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What is gait?

- The mechanism by which the body is transported using co-ordinated movements of the major lower limbs 

- Requires energy-efficient interaction between MSK and neurological system


What are the phases of gait?

- Stance: foot in contact with ground 

- Swing: foot not in contact with ground

Cycle is period of time from initial contact to next inital contact on same side


What are five things essential for normal gait?

- Stability in stance so good neuromuscular and proprioreception

- Foot clearance in swing

- Preprositioning for initial contact (heel first)

- Adequate step length 

- Energy conservation


What is double support in gait?

The period of time in which both feet are in contact with the ground. As speed of gait increases, period of double support decreases


How is running defined in the gait cycle?

- When there is double float, period of time where no foot is in contact with the ground 

- Stance phase 40% and swing 60%


What are the different phases of the stance phase?

1. Initial contact

2. Loading response

3. Mid-stance

4. Terminal stance

5. Pre-swing


What are the different phases of the swing phase?

- Double support: pre swing in one limb at same time as loading response in next


1. Initial swing: knee flexion to clear

2. Mid-swing: hip flex, pelvis forward, ankle dorsiflexion

3. Terminal swing: knee extends


Define the following words: 

- Stride 

- Step 

- Cadence 


What does gait analysis innvolve?

- Kinematics: motions themselves, joint angles and velocities etc


- Kinetics: Forces and moments that cause the motion, e.g muscles


How are different muscles working in the gait cycle?

- Initial contact: TA working eccentrically so foot does not slap on ground


- Mid stance: TA relax 


- Terminal stance: Gastrocnemius and soleus plantarfelx


How is energy conserved in normal gait?

- Minimising excursion of centre of gravity of body 

- Controlling momentum with eccentric contaction 

- Transferring energy between limbs by ligaements and tendons

- Phasic muscle action so muscles getting rest


When assessing pathological gaits what should you observe?

- Gait 

- Arm swing

- Movement of head and sholders 

- Stride length 


Can be due to pain, nerve lesions, joint instability 


What is an antalgic gait?

- Reducing pain 

- Walk with limp to shorten stance phase of painful limb so shorten swing phase of unaffected limb 

- Walking stick in opposite hand to painful limb so can lean into it during stance phase


What is Trendelenburg gait?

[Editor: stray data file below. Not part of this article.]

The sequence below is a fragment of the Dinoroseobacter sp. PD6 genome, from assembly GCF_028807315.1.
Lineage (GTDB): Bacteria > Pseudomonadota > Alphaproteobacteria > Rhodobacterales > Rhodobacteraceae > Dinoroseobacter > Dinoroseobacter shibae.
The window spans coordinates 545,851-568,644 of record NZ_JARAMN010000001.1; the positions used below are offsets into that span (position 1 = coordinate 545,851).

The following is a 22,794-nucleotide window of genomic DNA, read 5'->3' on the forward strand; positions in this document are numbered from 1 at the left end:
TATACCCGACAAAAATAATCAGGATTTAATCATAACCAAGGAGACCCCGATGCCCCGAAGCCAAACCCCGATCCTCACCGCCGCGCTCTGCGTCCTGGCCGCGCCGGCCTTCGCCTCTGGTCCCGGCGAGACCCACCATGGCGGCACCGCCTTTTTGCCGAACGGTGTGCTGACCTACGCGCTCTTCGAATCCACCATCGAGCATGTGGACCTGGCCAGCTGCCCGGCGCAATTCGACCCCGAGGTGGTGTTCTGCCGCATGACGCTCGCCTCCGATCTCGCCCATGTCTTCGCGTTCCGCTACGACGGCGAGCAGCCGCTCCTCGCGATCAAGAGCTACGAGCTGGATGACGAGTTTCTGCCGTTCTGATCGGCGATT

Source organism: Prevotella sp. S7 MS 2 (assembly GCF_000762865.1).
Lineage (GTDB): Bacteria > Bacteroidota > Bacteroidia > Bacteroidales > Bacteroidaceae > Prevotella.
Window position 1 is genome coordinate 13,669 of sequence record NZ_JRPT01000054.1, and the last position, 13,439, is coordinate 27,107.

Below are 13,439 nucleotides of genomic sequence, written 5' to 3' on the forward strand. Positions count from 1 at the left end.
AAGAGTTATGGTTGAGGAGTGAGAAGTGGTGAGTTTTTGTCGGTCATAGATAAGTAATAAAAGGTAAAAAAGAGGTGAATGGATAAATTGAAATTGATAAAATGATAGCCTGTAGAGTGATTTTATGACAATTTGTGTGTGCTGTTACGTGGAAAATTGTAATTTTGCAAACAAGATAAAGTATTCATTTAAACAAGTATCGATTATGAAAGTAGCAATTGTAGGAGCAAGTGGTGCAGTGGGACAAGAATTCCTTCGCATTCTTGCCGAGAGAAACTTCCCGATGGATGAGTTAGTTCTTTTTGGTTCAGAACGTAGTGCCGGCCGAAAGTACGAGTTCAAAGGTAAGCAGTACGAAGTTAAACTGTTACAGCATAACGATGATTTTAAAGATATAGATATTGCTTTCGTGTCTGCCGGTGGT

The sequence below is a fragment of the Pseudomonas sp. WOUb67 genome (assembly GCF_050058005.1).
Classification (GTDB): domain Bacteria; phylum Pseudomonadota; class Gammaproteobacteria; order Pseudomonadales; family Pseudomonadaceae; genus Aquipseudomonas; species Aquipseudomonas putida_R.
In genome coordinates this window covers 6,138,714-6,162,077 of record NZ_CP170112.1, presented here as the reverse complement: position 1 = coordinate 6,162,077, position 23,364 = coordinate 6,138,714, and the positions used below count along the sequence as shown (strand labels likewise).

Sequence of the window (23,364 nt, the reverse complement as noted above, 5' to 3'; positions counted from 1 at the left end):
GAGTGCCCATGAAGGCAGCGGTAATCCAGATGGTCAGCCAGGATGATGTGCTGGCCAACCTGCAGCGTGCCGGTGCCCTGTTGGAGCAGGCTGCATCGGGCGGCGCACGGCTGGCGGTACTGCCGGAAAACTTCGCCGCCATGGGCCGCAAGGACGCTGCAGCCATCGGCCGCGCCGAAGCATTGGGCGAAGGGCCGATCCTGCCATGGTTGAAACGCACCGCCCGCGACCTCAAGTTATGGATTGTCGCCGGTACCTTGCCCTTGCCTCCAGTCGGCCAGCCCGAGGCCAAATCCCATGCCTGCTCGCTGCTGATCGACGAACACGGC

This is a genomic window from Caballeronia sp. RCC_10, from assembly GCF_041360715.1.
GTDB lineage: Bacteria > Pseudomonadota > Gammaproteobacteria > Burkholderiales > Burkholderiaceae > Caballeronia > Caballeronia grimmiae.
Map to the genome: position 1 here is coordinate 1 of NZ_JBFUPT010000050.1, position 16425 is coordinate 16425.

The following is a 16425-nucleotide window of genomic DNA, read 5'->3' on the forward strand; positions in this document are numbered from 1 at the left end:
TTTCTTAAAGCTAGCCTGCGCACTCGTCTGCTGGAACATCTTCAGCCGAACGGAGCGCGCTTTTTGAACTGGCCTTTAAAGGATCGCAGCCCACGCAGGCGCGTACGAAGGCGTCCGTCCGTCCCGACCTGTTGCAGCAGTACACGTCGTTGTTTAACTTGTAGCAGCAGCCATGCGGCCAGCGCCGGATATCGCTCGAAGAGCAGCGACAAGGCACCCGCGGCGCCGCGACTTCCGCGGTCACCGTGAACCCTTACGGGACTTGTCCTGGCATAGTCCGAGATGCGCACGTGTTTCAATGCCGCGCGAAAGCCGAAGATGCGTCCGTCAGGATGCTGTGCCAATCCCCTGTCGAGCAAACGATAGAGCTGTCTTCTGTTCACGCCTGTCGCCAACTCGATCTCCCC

- Often due to superior gluteal nerve injury as in stance phase hip abductors normally contract and flex so drop to one side in stance 

Can often 'waddle' as shift weight towards affected side



- Superior gluteal nerve injury from surgery or IM

- Muscle pain and inhibition of function

- Trauma 

- Developmental dysplasia 


What is an hemiplegic gait?

- Paralysis on one side of body from stroke, spinal cord, cerebal palsy etc

- Spasticity on affected side most severe in flexor muscles upper limb and extensor muscles lower limb

- Lean towards unaffected side and circumduct paralysed leg


What is diplegic gait?

- Spacisity of both limbs not one, often in cerebal palsy 

- Narrow gait scraping toes on ground: scissoring

- Slight flexion of knees and plantarflexion


What is a high steppage gait?

- Weakness of ankle dorsiflexion so 'foot drop' 

Causes: common peroneal nerve palsy, sciatica, neuromuscular disease

- Hip has to flex more with each step to get floor of ground and floor often slaps to ground



What is an eversion flick gait?

- If deep peroneal nerve damage but superficial intact, may evert their foot during swing phase instead of lifting it




What is a Parkinsonian gait?

- In Parkinson's subtantia nigra degenerate so less dopamine which is vital in regulating body movement 

- Find it difficult to initiate movement so flex body forward to move centre of gravity in front of limbs

- Shuffling and festinant gait, due to short steps, loss of arm swing and difficulty stopping


What is an ataxic gait?

Causes: proprioreceptive, cerebellar disease (inherited, aqcuired like stroke, alcohol intoxication), vestibular 


 - Clumsy staggering movements with feet wide apart, arms out to help them balance.

- Titubation standing still 

- Can't walk heel to toe straight line



What actions do the muscles that the common peroneal and tibial nerves innervate have?